OSFR advisor Dr. Robert Knight has an article in today’s Gainesville Sun, July 16, 2017 about saving Florida’s springs. Please consider a dontation to the Florida Springs Council legal fund to help defend our springs.
Comments by OSFR historian Jim Tatum.
-A river is like a life: once taken, it cannot be brought back-
Robert Knight: Joining hands in support of springs
Posted Jul 14, 2017 at 2:00 PM
I am frequently asked if I think Florida’s springs will be saved. My standard answer is simple, “Only when enough people understand and care about springs (and the rest of Florida’s environmental woes) to affect true political change.”
Perhaps you are already aware of the army of individuals who have dedicated themselves to achieving this challenging goal. We write newspaper op-eds. We teach civic-minded advocates about the challenges and solutions. We conduct the science documenting the declining springs’ health and devise techniques for springs’ restoration. We give dozens of lectures and interviews each year around the state to political leaders, state agencies, non-governmental groups, reporters, churches and schools.
But, despite additional taxpayer money being spent, more empty promises coming out of Tallahassee and numerous attempts to clean up our waterways through the ever-confusing alphabet soup of regulation (i.e., FDEP, TMDLs, BMAPs, BMPs, MFLs, etc.), the health of Florida’s springs continues to decline.
Luckily, with a worthy goal in sight, there is always a way to overcome obstacles in the path. In the case of our springs, the worthy goal we are all striving for is a sustainable and prosperous human economy, living in harmony with a restored and protected Florida environment. That goal can be attained by reducing excessive reliance on free groundwater for almost all our water uses, taxing pollutants such as nitrogen fertilizers at the source to reduce their use, and visioning a future Florida where quality of life is more important than quantity.
These ambitions will not be achieved without the combined will and support of the voting residents of Florida, and a new state government that is responsive to the public’s long-term best interests. I believe these changes will only be made through education and eventual adoption of a new water ethic that instills enhanced civic pride in all citizens.
The question before us now is, “How many Florida voters must be educated and ultimately stand together to change the anti-environmental political system currently in power?”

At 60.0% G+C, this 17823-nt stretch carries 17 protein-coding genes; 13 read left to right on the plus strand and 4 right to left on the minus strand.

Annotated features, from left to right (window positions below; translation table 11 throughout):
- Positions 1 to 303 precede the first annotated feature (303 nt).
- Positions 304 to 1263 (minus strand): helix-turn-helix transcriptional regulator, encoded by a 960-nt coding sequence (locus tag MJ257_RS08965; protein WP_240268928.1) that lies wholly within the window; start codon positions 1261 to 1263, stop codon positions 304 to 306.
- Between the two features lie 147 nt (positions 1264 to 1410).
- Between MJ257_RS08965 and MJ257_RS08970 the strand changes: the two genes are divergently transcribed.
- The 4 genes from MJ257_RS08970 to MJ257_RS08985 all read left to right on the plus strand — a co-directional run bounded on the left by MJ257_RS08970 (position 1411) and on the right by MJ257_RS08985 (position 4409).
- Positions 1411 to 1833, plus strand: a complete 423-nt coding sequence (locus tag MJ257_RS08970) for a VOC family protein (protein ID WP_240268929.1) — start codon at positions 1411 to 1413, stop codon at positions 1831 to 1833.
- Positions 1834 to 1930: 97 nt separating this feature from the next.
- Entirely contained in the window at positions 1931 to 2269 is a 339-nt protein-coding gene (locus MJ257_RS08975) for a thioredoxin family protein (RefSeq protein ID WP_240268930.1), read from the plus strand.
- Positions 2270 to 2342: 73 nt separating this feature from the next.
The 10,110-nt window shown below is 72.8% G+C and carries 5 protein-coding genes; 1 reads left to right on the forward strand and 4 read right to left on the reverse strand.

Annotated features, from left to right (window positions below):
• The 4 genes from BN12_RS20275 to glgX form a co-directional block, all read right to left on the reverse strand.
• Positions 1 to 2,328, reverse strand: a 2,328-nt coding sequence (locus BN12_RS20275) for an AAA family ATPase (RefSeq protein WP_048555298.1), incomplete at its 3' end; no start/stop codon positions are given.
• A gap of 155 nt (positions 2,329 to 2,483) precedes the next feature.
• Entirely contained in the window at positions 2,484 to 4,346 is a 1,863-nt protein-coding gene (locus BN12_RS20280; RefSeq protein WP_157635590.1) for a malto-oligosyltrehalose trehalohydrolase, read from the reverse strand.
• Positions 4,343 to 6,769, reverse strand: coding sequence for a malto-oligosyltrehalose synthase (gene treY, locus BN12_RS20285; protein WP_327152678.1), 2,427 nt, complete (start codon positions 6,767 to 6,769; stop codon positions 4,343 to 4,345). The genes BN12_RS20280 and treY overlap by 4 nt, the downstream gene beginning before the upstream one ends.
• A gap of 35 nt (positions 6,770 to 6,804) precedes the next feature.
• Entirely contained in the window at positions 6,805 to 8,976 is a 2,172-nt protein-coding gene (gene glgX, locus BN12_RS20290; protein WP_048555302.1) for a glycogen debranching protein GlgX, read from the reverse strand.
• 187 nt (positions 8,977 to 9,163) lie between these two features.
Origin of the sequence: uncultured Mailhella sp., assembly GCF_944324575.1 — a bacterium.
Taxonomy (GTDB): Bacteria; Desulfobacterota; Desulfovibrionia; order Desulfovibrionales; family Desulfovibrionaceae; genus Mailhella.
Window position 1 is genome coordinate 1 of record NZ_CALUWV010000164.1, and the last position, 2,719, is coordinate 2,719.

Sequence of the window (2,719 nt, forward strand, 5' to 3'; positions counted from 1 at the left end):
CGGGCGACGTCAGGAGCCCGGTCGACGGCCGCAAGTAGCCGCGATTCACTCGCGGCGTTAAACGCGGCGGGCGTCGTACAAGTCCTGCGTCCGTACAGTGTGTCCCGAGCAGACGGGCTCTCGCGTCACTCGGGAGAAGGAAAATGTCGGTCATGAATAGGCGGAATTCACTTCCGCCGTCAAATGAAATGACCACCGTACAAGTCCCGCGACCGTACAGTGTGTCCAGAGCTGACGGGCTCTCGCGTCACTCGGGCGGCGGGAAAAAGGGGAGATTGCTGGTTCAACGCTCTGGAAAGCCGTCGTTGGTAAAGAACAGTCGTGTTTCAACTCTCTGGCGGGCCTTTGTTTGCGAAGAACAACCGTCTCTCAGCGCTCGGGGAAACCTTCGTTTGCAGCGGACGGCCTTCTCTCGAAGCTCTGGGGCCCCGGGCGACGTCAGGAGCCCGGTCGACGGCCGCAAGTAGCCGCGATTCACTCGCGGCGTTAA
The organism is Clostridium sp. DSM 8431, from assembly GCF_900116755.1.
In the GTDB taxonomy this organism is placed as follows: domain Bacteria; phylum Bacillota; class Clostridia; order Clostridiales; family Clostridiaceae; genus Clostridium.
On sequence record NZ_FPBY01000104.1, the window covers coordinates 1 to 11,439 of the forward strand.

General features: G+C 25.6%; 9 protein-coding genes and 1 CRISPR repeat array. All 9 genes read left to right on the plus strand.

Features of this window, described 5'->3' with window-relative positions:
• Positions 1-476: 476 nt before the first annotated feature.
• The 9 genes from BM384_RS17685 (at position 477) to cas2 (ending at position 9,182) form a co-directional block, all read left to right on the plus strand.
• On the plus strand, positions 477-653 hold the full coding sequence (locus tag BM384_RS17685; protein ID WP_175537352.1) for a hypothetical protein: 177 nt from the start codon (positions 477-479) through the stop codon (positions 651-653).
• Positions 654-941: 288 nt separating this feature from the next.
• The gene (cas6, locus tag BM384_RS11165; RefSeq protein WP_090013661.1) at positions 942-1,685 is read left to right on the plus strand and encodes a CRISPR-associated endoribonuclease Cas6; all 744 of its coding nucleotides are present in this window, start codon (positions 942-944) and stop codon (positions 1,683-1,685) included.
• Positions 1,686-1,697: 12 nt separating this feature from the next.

Google tells us that there are about 9 million voters in Florida, and that about 50 percent, or 4.5 million, turn out for a statewide election. If we assume that there are enough candidates who will represent the public welfare over corporate profits, we will need about 2.3 million voters to elect a majority of legislators who might reverse the fate of dying springs. Can that many Floridians join their hands for a common cause?
In 2015, the Florida Springs Council was formed for this specific purpose. The Florida Springs Council is a private, non-profit 501(c)(3) tax-exempt organization. Any group or association can join the Florida Springs Council by committing to share their common goals to, “Ensure the restoration, preservation and protection for future generations of Florida’s springs and the Floridan aquifer that sustains those springs and provides our drinking water”. In less than two years, over 45 environmentally-focused organizations have joined the Florida Springs Council, and those organizations already represent more than 350,000 individual members in Florida. This is what might be called a good start!
To advance the goals of aquifer and springs protection, the Florida Springs Council provides technical input to the state of Florida on water use permit decisions, regional water supply plans, minimum flows and levels and recovery plans, and basin management action plans. When state environmental agencies adopt plans that are not protective of springs, the Florida Springs Council supports both legal and non-legal challenges to improve those plans.
The Florida Springs Council also works to develop and promote legislation that prevents further degradation or pollution of Florida’s water resources. And, the Florida Springs Council continually endeavors to educate the public about our precious springs and the actions needed to restore and preserve them for future generations.
For individuals who feel powerless to effect social and environmental change, the Florida Springs Council is a beacon of light in the darkness. Many hands uniting in support of a common cause can and will make lasting changes for the better.
— Robert Knight is director of the Howard T. Odum Florida Springs Institute in High Springs and a member of the executive committee of the Florida Springs Council. More information about the Florida Springs Council is available at www.floridaspringscouncil.org.